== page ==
A Final Resting Place for the Victims of Duffy's Cut
They were buried for 180 years, but on Friday, March 9, five Irish immigrants were finally laid to rest at the West Laurel Hill Cemetery in Bala Cynwyd. When they died—or were killed—along the stretch of the rail line known as Duffy’s Cut in Malvern, they and 52 of their co-workers were unceremoniously dumped into a mass grave that wasn’t discovered until 2005.
This time, their caskets, hewn of pine, were carried reverently by some of the Immaculata University students who participated in the archeological dig that unearthed them and their stories after nearly two centuries. An honor guard from the Philadelphia Donegal Society and the 69th Irish Brigade re-enactors followed them. And the men who found them—Dr. William Watson, head of Immaculata’s history department and his twin brother, the Rev. Frank Watson, a Lutheran minister—brought their small seven-person pipe and drum corps to pipe them home.
The five, four men and a woman, likely a washerwoman who tended the workers, were laid to rest under a 10-foot tall Celtic cross carved in County Waterford, Ireland and finished in New Jersey. The foundation stone on which it sits contains the story of Duffy’s Cut as well as a carving of the John Stamp, the ship that carried them from Derry, and the names of all 57 immigrants and their homelands taken from the ship’s manifest.
Irish tenor, Tommy McCloskey, sang both the Irish and American national anthems, as well as “Danny Boy,” a song often thought to be a ballad for a young man either going off to war or lost to emigration.
Kevin Conmy, deputy chief of mission at the Irish Embassy in Washington stood in for Ambassador Michael Collins, who had been expected to attend but who had to return to Ireland after the death of his mother. The prayer service was conducted jointly by Rev. Watson, and Archdiocesan Auxiliary Bishop Michael Fitzgerald.
Rev. Watson to the crowd of nearly 200 who gathered for the service that the Duffy’s Cut immigrants were victims of both “cholera and violence.”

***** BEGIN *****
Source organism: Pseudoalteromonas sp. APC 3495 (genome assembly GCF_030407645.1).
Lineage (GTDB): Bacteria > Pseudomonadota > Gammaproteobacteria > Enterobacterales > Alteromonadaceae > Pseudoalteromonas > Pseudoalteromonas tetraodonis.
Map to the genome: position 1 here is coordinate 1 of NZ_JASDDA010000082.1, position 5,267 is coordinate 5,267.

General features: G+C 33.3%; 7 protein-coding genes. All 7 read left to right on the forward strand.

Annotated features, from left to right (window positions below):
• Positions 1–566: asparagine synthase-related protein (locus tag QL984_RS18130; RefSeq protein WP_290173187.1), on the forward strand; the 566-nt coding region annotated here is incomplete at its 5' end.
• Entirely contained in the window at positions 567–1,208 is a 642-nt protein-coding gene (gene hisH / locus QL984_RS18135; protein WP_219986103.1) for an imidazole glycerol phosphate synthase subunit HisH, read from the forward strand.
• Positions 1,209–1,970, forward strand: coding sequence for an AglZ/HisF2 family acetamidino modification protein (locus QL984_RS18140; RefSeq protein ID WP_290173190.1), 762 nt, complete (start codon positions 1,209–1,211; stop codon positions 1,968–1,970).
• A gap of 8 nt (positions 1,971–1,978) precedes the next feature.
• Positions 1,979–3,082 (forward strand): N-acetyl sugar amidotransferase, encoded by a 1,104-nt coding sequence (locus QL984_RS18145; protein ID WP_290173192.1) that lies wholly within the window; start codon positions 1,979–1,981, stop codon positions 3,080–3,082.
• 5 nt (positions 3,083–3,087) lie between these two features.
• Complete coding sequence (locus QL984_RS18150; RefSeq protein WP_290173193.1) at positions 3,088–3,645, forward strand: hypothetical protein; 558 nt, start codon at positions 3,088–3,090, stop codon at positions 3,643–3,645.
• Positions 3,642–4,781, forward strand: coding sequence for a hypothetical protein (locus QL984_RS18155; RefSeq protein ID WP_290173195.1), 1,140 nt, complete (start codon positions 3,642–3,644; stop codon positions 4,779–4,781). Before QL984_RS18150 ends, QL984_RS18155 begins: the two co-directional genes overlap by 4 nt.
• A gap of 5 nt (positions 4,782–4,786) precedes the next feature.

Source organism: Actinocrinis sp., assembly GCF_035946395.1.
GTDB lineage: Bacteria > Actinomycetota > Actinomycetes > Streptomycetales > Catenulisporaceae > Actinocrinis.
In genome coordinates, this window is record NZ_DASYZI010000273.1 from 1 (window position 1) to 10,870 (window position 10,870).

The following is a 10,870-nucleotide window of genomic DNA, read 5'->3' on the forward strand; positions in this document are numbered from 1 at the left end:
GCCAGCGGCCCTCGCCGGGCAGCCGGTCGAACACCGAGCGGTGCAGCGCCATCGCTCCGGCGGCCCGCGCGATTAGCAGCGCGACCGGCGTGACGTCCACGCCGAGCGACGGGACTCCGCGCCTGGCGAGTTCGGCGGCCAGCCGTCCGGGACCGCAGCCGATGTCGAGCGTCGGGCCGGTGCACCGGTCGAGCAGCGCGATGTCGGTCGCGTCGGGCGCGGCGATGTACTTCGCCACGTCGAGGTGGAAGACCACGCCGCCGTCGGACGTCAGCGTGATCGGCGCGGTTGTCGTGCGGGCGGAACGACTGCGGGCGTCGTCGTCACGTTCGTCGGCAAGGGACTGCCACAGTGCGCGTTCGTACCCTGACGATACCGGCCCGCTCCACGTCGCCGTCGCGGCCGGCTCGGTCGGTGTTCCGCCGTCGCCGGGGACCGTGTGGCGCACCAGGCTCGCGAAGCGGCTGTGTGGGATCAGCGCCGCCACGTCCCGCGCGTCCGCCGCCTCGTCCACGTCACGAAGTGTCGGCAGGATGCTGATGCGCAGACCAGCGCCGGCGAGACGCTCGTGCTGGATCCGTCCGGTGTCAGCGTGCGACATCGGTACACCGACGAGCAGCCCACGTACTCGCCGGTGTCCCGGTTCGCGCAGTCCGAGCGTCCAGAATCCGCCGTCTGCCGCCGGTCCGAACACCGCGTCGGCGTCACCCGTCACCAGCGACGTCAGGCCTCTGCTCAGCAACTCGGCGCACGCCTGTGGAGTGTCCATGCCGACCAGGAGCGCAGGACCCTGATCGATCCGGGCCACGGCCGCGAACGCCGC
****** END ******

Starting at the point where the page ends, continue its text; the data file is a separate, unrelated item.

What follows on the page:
Eight weeks after sailing to find work in the US in 1832, all 57 immigrants from Donegal, Tyrone and Derry, were dead, some from cholera, a bacterial infection spread through contaminated water or food, and the others, according to forensic analysis, by murder. The Watsons believe that they were killed by local vigilantes—possibly the East White
land Horse Company—who feared they would spread the disease to others in the community and who were likely also prejudiced against both the Irish and Catholics.
Janet Monge, an anthropologist who worked on the project, found signs of violence. One skull had what appeared to be a bullet hole. Others had signs of blunt force trauma, including what looked to be the blow of an ax or pick.
“It was anti-Catholic, anti-Irish prejudice, white on white racism,” said Dr. Bill Watson who, like his brother, was dressed in a ceremonial kilt.
Ghost stories and efforts by the Irish railroad community kept the immigrants’ memories alive for a time. But the story had faded like an old photograph by the time the Watsons came across some papers left behind by their late grandfather, an assistant to the president of the Pennsylvania railroad, that showed that the railroad had covered up the deaths.
The dig, which started in 2005, first found old glass buttons, shards of crockery, and clay pipes, including one stamped with an Irish harp and the words “Erin go Bragh,” or Ireland forever. Then, in 2009, the first body was discovered after the Watsons brought in a geologist with radar. It is also the only set of remains to be identified.
John Ruddy was only 18 when he sailed to the US from Derry in June 1832. He was identified initially from a missing upper right first molar, a rare genetic defect that affects other Ruddy family members in the Inishowen region of Donegal. One, Liam Ruddy, flew to the US to give a DNA sample. He himself has no upper right molar and neither do two of his aunts. There is even a family story of a young Ruddy who emigrated to the US and was never heard from again.
Ruddy’s body will eventually be buried in Donegal.
The Watsons had intended to remove all the remains, but most of them—likely the cholera victims–are buried deep near and under tracks still in use which may make that difficult if not impossible. Immaculata is establishing an institute to investigate other mass graves in Pennsylvania. The Watsons are also looking into the possibility that Phillip Duffy, the contractor who brought the immigrants over to work on the railroad, may be buried in St. Anne’s Parish cemetery on Lehigh Street in Philadelphia.
St. Anne’s pastor, the Rev. Edward Brady, attended the Duffy’s Cut ceremony. “We think Duffy, his wife, and either son or daughter are buried there, but there’s no tombstone,” said Father Brady, who serves as chaplain to the Irish Memorial, a monument to Irish immigrants that overlooks the Delaware River at Penns Landing in Philadelphia. “We’re going to have to verify it with funeral records. We’re looking into it.”